‘You have been Chairman of the British Railways Board for how long, sir?’ It was the start of one of those interminable meetings about public transport. Still half awake after a late night sitting in the House, or at least, in the Stranger’s Bar with a certain young lady, I pretended to arrange my papers and let the Minister do the talking.
‘For about six months,’ replied the Chairman. ‘And, ahem, it’s British Rail.’
The Minister for Transport chose not to correct himself. ‘And sir, since the start of your tenure, it appears that the railways are again sliding into debt, having been extensively bailed out by the taxpayer only two years previously, and having made a profit for two years after that.’
‘Surpluses, Minister, in the 1968-69 and 1969-70 fiscal years, were attributable to capital write-offs, but not true operating profits.’
‘And now you are seeking further financial support, of eighteen billion pounds over the next five years.’
‘Exactly.’ The Chairman was unapologetic. The man from the Treasury frowned.
‘It is the expectation of this Government that the railways must become a profitable venture. Slipshod management, and the retention of antiquated and unprofitable lines cannot be allowed to continue. Or there will have to be a public inquiry. At the very least a select committee.’
The Chairman folded his hands, resting them on the polished boardroom tabletop. He looked up at the Minister for a moment, from under raised eyebrows. ‘British Rail carried out some research recently, Minister.’
‘We contacted the national railways of a number of countries. Japan, the USA, Germany, France. All over the world, the national railways are deeply in debt. Just like British Rail. They started as private enterprises-‘
‘Ah yes.’ The Minister allowed himself a small smile.
‘Then they were nationalised. They’ve had taxpayer bailouts, government enquiries, changes of Government, management changes, and yet they’re still in debt.’
‘Nationalised industries.’ The Minister sighed. ‘A recipe for disaster in my view.’
‘Why should that be?’
‘Poor management, Chairman. Incompetence. Pandering to the whims of the trade unions. An easy life, and reliance on bailouts from the tax payer.’
The Chairman closed his eyes for a brief moment, burying his anger deep. ‘It seems to me unlikely, sir, with the greatest of respect, that all managers of all passenger railways in all countries have been incompetent for the past few decades. There needs to be perhaps some acceptance that the service cannot be made to pay. ‘
‘There must be, there has to be, some model of railway service which is profitable. For heaven’s sake, man, concentrate on the well-used lines, and cut out the slack.’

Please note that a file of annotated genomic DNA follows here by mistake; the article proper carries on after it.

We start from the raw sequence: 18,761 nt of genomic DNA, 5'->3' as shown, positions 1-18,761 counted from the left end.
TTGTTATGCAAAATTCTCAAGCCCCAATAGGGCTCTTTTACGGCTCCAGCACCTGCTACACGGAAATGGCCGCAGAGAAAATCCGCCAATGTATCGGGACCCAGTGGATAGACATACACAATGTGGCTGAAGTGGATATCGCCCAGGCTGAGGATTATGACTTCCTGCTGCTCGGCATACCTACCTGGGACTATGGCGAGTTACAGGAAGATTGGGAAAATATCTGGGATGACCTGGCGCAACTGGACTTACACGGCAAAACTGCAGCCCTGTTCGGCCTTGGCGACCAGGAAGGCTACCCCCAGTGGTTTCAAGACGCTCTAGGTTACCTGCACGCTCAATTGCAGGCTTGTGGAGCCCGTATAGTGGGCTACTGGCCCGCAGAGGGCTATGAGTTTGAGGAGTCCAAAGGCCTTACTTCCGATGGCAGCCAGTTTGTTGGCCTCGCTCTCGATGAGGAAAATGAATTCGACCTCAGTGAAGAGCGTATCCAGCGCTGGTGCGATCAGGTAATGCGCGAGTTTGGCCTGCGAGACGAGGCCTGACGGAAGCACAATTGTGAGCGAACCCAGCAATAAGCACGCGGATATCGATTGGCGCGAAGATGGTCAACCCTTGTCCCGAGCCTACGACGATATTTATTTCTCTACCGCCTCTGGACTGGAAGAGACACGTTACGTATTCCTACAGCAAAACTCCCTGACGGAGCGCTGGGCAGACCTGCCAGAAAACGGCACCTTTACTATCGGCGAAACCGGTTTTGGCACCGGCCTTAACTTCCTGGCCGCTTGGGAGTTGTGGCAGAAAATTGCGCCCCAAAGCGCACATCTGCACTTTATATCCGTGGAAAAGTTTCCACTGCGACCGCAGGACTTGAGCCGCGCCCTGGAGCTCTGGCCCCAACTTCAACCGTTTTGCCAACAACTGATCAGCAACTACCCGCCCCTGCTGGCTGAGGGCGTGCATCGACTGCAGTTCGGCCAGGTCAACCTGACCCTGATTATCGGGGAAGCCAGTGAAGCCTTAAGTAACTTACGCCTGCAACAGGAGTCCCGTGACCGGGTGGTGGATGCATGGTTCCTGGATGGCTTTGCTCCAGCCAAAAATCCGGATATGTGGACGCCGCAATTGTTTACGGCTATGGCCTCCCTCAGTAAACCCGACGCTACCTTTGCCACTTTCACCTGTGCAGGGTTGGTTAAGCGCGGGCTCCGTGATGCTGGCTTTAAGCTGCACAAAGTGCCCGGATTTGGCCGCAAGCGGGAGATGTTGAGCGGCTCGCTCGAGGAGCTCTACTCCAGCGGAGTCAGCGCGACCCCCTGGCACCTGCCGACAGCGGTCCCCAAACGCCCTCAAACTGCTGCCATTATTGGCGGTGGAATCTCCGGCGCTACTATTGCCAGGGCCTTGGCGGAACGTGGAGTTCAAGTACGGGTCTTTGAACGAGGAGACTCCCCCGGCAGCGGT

The Chairman gestured out of the window. The big broad leaves of a London plane tree flapped in a late spring breeze.
‘Unfortunately, sir, it’s the branch lines that bring the passengers to the main lines. Once a passenger needs a car to take them to the mainline station, he will purchase one. And having bought it, he is likely to use that car all the way to his destination.’
‘Or she,’ I added, the image of my constituent, with her flame-coloured hair, suddenly breaking into my thoughts. I imagined her in a Morris Minor. Or perhaps in one of those little MGs with the top down.
‘Don’t interrupt, Overbury,’ said the Minister. ‘Unless you’ve something important to say.’ I was only a junior minister, so I subsided into daydreams, and thought about the girl with the flame-coloured hair. I half paid attention to the Chairman, who passed around a number of sheets which still smelt of the Banda machine. Smudged typing and crude line drawings showed a variety of theoretical rail networks of different shapes and sizes, with facts and figures that showed that none of them were actually viable, even though some networks were very small indeed. All of them were going to need continuing financial support from the taxpayer on an enormous scale.
Flame-Hair was the daughter of Mr Archibald Prosser, chairman of the Duddingham Line Defence Committee. He was a local businessman, pinstriped, reserved, with a neatly furled umbrella. She, a final-year student at the LSE, already a veteran of marches, and sit-ins, and throwing heaven knew what at the American Embassy, had been home for the Easter holidays. I had met them in my Thursday afternoon constituency surgery. While Mr Prosser had spoken of petitions, and lobbying, and the Regional Passenger Transport Executive, his mini-skirted daughter had argued stridently about a depth of popular feeling, of trade union militancy, and of direct action to occupy the railway line and prevent the tracks being torn up. In fact, I was aware that another of my constituents, a scrap metal dealer, had been on the point of starting work, when the inexplicable failure of the local newspaper to print a closure notice just before the Easter weekend had given the five local authorities involved along the threatened line the chance to apply jointly for a high court injunction.